“The internal politics within the Council and the sheer complexity of the Syria crisis have obstructed a unified Council response.

“But we believe that no matter how difficult and sensitive the issues, the Council cannot watch the situation go from bad to worse for the Syrian people.

“The Security Council was established to address crises like that which we see in Syria.

“That is why New Zealand is using our Presidency of the Council to convene a leaders’ level meeting tomorrow on Syria.

“A meeting by itself won’t stop the conflict. But after more than five years of brutal fighting, and horrific humanitarian suffering, we do not think it is credible for Leaders to come to New York and not address the stark realities driving the conflict.”

“We hope tomorrow’s meeting will provide an opportunity for Council Leaders to take stock of developments, examine the fundamental issues at the heart of the conflict, and discuss how we can move towards a sustainable political solution.

“We also hope the meeting will be a chance for the Council to put its weight behind the ceasefire agreement reached between the United States and Russia.

“That agreement is the best chance we have had in some time to stop the fighting, get aid to those who need it, and get back on track for a political resolution to the crisis.”

Key speaks out against protectionism

Mr Key also took the fight to trade protectionism of the kind put forward by Donald Trump, or Brexit.

“Borders are closing to people and products, to investment, to ideas. Many states are turning inwards.”

“The politics of fear and extremism are gaining ground. Too many states are flouting the rules.”

“We must guard against creeping protectionism, and be willing to make the case for more economic engagement clearly.

“We cannot turn inwards,” he said.

“We can’t allow fear, or narrow domestic interests turn us away from an open global trading system, which has lifted millions out of poverty.”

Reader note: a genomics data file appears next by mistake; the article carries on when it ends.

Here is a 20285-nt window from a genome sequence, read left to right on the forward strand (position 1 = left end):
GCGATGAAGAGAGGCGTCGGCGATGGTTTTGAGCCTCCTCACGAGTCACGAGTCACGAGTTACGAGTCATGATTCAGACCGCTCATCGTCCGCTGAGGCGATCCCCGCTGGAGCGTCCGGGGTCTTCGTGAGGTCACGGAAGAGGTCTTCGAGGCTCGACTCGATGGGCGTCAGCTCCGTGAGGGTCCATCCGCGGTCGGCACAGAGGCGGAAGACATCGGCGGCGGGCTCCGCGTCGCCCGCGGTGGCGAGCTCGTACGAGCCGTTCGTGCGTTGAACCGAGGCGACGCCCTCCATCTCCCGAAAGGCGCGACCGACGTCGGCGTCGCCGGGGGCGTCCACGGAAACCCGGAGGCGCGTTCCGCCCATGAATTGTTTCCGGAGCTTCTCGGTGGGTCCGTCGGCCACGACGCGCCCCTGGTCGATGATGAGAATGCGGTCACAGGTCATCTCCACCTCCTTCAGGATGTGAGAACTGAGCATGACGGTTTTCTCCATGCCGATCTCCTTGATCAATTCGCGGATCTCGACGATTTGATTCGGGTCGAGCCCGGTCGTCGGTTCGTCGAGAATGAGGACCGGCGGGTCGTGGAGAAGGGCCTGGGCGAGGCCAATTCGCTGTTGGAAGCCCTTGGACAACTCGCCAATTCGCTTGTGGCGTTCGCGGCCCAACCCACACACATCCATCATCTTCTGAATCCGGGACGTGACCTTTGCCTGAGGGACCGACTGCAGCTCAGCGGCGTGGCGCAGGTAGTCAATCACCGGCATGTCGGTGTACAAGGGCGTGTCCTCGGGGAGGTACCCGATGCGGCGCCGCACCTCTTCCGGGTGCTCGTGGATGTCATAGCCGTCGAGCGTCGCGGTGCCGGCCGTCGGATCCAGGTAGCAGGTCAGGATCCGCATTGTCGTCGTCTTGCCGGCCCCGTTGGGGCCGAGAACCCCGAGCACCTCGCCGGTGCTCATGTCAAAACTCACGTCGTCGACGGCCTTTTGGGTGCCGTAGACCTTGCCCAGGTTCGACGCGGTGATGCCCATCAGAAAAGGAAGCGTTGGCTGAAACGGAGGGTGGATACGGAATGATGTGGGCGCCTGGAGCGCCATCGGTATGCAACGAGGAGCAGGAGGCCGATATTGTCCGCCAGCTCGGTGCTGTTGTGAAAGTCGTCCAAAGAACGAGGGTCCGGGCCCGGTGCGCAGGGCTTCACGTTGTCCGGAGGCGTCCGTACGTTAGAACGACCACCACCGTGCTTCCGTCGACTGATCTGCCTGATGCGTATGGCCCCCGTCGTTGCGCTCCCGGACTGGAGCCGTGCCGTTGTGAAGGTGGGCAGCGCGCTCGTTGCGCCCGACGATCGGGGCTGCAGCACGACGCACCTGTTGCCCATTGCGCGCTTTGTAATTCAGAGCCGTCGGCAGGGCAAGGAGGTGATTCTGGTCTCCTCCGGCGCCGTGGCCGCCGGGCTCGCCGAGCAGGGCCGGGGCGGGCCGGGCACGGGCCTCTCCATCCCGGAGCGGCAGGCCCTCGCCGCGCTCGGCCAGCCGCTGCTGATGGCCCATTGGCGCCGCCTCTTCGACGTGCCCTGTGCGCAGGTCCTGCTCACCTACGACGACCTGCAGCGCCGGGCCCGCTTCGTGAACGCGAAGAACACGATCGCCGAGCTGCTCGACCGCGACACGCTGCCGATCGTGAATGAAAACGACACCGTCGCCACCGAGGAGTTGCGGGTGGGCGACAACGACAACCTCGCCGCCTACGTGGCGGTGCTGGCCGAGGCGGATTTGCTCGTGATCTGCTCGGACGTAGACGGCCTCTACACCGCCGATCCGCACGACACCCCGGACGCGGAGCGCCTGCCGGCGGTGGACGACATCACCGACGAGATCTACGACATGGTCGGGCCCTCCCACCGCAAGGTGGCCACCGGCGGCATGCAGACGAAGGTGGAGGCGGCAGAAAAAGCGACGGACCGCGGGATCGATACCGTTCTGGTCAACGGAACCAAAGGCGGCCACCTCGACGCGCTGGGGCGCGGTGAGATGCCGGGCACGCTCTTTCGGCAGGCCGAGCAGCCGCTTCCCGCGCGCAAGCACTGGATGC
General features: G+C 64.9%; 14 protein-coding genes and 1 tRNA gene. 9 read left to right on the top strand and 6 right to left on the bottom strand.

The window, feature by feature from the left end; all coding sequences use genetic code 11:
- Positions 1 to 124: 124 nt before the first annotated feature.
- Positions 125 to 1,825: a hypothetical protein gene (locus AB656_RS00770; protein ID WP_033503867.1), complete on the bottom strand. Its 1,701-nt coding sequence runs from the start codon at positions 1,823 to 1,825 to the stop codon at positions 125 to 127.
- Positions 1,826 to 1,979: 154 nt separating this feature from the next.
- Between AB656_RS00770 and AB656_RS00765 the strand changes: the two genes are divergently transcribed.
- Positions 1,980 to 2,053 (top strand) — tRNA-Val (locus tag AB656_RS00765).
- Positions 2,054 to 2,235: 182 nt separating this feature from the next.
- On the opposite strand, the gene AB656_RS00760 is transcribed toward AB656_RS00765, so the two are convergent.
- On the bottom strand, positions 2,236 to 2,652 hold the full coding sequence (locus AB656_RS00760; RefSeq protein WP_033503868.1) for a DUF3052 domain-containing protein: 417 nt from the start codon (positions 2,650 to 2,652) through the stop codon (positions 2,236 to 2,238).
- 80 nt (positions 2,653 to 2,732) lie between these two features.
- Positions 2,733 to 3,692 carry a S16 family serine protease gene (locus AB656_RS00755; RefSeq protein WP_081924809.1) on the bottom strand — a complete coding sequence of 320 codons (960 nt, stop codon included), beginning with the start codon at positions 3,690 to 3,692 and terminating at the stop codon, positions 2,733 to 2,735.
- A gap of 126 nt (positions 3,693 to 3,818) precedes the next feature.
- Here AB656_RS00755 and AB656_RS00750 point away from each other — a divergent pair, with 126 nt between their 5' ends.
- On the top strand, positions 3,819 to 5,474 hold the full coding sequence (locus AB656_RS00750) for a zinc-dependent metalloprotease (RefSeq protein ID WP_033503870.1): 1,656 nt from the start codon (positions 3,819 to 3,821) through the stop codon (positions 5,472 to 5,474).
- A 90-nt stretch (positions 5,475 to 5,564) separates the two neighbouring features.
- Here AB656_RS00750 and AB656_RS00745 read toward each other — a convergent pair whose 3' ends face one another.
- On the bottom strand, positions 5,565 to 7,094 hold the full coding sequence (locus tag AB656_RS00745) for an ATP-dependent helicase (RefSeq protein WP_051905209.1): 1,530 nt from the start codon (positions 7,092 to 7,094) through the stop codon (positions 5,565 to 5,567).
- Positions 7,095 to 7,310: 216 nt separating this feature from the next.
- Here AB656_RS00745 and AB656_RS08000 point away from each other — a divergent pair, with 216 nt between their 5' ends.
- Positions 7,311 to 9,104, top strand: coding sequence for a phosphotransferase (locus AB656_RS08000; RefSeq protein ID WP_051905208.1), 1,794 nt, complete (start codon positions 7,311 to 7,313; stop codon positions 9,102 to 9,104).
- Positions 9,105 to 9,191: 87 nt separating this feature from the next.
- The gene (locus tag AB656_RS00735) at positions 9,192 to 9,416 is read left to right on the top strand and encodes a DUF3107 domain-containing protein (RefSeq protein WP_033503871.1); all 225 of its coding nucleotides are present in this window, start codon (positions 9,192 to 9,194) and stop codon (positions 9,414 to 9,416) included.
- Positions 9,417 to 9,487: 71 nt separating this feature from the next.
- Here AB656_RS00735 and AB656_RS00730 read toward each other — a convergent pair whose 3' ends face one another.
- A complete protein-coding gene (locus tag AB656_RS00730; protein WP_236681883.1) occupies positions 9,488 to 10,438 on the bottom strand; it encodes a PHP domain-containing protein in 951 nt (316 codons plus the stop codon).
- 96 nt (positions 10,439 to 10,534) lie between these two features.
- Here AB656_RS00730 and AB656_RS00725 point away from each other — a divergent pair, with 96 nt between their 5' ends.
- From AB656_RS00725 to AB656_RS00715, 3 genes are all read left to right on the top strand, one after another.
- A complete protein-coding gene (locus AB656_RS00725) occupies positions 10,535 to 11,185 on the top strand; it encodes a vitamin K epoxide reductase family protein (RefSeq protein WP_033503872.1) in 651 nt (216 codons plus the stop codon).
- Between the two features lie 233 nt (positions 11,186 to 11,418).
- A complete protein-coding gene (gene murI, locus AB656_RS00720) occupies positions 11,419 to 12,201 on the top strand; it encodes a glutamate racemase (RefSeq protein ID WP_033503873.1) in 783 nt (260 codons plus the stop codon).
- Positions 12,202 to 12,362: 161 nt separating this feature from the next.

North Korea ‘a pressing threat’

John Key made special mention of the danger of North Korea and its Nuclear weapons.

“Another critical issue on which New Zealand supports unified Council action, is the Democratic People’s Republic of Korea.

“New Zealand believes that a strong international response is required to the DPRK nuclear test on the 9th of September, and its recent missile tests.

“The regime’s efforts to advance its nuclear and missile programmes; its callous disregard for the North Korean people – as demonstrated by the dire human rights situation in the country; and its leader’s unpredictably ruthless rule have made it one of our most pressing international security threats.

“Its provocative actions show blatant disregard for Security Council resolutions and pose a grave threat to the international law.

“They have raised tensions on the Korean peninsula to a point where the risk of conflict is dangerously high. We cannot afford further escalation.

“So New Zealand welcomes recent steps by the US and China to begin negotiating a new Security Council Resolution, following the DPRK’s recent nuclear test.

“We hope that this will send a clear signal to the North Korean leadership that continued provocative and dangerous actions are unacceptable; and that a return to the negotiating table represents the only sensible way forward.”

Trans-Pacific Partnership ‘will bring us closer together’

“We need it to find common ground that overcomes vested national interests, and agree to new international trade commitments that benefit all countries.

“In the Asia Pacific region, closer economic integration through trade agreements like the Trans Pacific Partnership and Regional Comprehensive Economic Partnership will also bring us closer together.

“Agreements like these will make our region and people better off by setting the conditions for more open and transparent trade.”

Newshub.